The string that initializes the datetimeoffset variable (@date in the script) is specially formatted, arranged from the most significant element to the least. A single capital letter T separates the date and time elements. A minus sign separates the time elements from the time zone. There are no spaces between the minus sign and the time or time zone elements. This format is one of two ISO 8601 formats supported by the datetimeoffset data type. (ISO 8601 is an international standard for representation of date and time values.)
The precision of the time component is specified just as for the time data type, and it defaults to the same seven digits if unspecified. The supported range is the same.
The datetime2 data type is an extension of the original datetime type. It supports a larger date range and greater fractional-seconds precision, and it allows you to specify the precision. The date range of the datetime2 type is January 1, 0001 through December 31, 9999, compared with the January 1, 1753 through December 31, 9999 range of the original datetime. As with the time type, seven fractional seconds of precision are provided. The original datetime type provided three digits of precision and a time range of 00:00:00 through 23:59:59.999. Here's how to create a datetime2 variable and initialize it to the local server date and time:
DECLARE @datetime2 DATETIME2 = GetDate(); PRINT @datetime2 --Results --2007-11-26 09:39:04.1370000
Next I'll look at the new hierarchyid data type. This data type works with the relationship among data elements in a table, rather than a specific date or time data.
The Hierarchyid Data Type
The hierarchyid data type allows you to construct relationships among data elements within a table, specifically to represent a position in a hierarchy. To explore this data type, let's start by creating the MyCompany database and filling it with employee data, using the script in Figure 5.
Figure 5 Create and populate the MyCompany database
USE MASTER GO CREATE DATABASE MyCompany GO USE MyCompany GO --Create a table called employee that will store --the data for the employees for MyCompany. CREATE TABLE employee ( EmployeeID int NOT NULL, EmpName varchar(20) NOT NULL, Title varchar(20) NULL, Salary decimal(18, 2) NOT NULL, hireDate datetimeoffset(0) NOT NULL, ) GO --These statements will insert the data for the employees of MyCompany. INSERT INTO employee VALUES(6, 'David', 'CEO', 35900.00, '2000-05-23T08:30:00-08:00') INSERT INTO employee VALUES(46, 'Sariya', 'Specialist', 14000.00, '2002-05-23T09:00:00-08:00') INSERT INTO employee VALUES(271, 'John', 'Specialist', 14000.00, '2002-05-23T09:00:00-08:00') INSERT INTO employee VALUES(119, 'Jill', 'Specialist', 14000.00, '2007-05-23T09:00:00-08:00') INSERT INTO employee VALUES(269, 'Wanida', 'Assistant', 8000.00, '2003-05-23T09:00:00-08:00') INSERT INTO employee VALUES(272, 'Mary', 'Assistant', 8000.00, '2004-05-23T09:00:00-08:00') GO --Results --EmployeeID EmpName Title Salary hireDate ------------- ------- ---------- -------- -------------------------- --6 David CEO 35900.00 2000-05-23 08:30:00 -08:00 --46 Sariya Specialist 14000.00 2002-05-23 09:00:00 -08:00 --271 John Specialist 14000.00 2002-05-23 09:00:00 -08:00 --119 Jill Specialist 14000.00 2007-05-23 09:00:00 -08:00 --269 Wanida Assistant 8000.00 2003-05-23 09:00:00 -08:00 --272 Mary Assistant 8000.00 2004-05-23 09:00:00 -08:00
Figure 6 shows the resulting simple database consisting of a single employee table. This employee table in the MyCompany database does not have any imposed structure. This is normal for a relational database, as structure is imposed dynamically by an application through its query and processing code.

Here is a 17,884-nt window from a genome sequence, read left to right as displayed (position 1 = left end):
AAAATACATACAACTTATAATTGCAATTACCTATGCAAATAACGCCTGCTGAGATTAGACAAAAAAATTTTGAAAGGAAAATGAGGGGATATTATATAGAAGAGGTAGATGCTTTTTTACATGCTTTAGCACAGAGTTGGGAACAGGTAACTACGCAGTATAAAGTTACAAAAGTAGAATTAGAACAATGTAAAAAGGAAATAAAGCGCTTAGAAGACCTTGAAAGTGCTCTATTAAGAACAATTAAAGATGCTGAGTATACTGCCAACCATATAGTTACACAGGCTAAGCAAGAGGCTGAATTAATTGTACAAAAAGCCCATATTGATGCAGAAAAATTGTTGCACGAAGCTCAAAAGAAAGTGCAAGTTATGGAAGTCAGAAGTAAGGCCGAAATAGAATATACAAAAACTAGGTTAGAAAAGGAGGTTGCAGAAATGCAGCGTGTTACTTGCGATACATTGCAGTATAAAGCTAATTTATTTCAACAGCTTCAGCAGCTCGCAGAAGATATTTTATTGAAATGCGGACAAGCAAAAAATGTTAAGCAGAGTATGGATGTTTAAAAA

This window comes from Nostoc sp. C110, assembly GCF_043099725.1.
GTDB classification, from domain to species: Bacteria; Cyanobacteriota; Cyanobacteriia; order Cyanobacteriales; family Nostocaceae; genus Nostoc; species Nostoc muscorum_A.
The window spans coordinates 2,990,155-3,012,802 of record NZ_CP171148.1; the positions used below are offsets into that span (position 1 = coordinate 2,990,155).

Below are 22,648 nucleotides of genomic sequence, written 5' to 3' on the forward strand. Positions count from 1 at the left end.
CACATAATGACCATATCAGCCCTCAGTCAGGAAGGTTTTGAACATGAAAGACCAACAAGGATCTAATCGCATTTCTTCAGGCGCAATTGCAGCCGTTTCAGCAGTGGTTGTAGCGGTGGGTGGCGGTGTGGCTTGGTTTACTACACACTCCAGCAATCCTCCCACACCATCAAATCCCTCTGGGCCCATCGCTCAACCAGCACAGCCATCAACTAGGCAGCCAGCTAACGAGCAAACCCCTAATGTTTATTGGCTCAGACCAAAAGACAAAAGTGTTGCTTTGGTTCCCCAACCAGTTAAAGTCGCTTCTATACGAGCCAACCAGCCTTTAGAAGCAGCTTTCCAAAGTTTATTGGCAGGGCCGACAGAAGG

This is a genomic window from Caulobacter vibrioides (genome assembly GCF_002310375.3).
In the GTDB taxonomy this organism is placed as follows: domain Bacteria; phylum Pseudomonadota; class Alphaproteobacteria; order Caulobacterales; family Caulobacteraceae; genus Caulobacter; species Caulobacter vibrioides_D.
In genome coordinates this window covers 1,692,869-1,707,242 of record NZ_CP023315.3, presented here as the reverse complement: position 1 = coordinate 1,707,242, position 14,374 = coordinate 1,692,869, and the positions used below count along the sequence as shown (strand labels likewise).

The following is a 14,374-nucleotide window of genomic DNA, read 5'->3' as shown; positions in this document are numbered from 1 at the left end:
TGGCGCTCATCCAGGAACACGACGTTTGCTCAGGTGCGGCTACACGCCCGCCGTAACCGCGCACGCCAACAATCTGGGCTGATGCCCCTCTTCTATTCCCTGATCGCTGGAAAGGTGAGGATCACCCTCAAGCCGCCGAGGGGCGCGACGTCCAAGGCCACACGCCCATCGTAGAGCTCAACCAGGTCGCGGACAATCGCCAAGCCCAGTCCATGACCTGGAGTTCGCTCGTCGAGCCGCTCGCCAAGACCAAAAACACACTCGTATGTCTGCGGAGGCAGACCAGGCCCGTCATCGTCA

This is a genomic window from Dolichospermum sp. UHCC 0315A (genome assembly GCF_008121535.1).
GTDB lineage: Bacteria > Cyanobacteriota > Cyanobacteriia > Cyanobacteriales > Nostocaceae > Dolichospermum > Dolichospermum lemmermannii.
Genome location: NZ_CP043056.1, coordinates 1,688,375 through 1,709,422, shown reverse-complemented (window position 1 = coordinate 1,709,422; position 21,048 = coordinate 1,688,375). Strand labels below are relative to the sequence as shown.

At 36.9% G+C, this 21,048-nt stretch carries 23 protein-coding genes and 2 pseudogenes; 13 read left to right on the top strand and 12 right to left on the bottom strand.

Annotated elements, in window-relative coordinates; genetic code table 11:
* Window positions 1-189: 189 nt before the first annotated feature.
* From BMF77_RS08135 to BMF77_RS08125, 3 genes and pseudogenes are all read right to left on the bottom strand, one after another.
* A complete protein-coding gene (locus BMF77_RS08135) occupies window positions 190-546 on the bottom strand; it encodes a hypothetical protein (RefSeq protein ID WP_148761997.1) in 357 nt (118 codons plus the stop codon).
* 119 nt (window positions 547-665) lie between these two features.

Figure 6 MyCompany employee table
Business data, though, typically has a type of inherent structure. For example, every business has a reporting structure, such as that shown for MyCompany in Figure 7. All employees of MyCompany report to David, the CEO. Some employees report directly, as in the case of Jill. Others, like Mary, report through an intermediary. In programming terms, the reporting structure for MyCompany is referred to as a tree because that's what its shape resembles. David, at the top, reports to no one; he is the parent or ancestor. The employees that report to David are beneath. Such nodes are referred to as children or descendants. David can have as many descendants as needed to represent his direct reports.
Figure 7 MyCompany's organizational structure (Click the image for a larger view)
The script in Figure 8 rebuilds the MyCompany database using the hierarchyid data type, constructing a relationship that matches the reporting structure for MyCompany. The ALTER TABLE statement is used to first add a column of type hierarchyid. David's node is then inserted using hierarchyid's GetRoot method. David's directs are then added to the tree using the GetDescendant method.
Figure 8 Rebuild the database using hierarchyid
DELETE employee GO ALTER TABLE employee ADD OrgNode hierarchyid NOT NULL GO DECLARE @child hierarchyid, @Manager hierarchyid = hierarchyid::GetRoot() --The first step is to add the node at the top of the --tree. Since David is the CEO his node will be the --root node. INSERT INTO employee VALUES(6, 'David', 'CEO', 35900.00, '2000-05-23T08:30:00-08:00', @Manager) --The next step is to insert the records for --the employees that report directly to David. SELECT @child = @Manager.GetDescendant(NULL, NULL) INSERT INTO employee VALUES(46, 'Sariya', 'Specialist', 14000.00, '2002-05-23T09:00:00-08:00', @child) SELECT @child = @Manager.GetDescendant(@child, NULL) INSERT INTO employee VALUES(271, ‚John', ‚Specialist', 14000.00, '2002-05-23T09:00:00-08:00', @child) SELECT @child = @Manager.GetDescendant(@child, NULL) INSERT INTO employee VALUES(119, ‚Jill', ‚Specialist', 14000.00, ‚2007-05-23T09:00:00-08:00', @child) --We can now insert the employee that reports to --Sariya. SELECT @manager = OrgNode.GetDescendant(NULL, NULL) FROM employee WHERE EmployeeID = 46 INSERT INTO employee VALUES(269, ‚Wanida', ‚Assistant', 8000.00, ‚2003-05-23T09:00:00-08:00', @manager) --Next insert the employee that report to John. SELECT @manager = OrgNode.GetDescendant(NULL, NULL) FROM employee WHERE EmployeeID = 271 INSERT INTO employee VALUES(272, ‚Mary', ‚Assistant', 8000.00, ‚2004-05-23T09:00:00-08:00', @manager) GO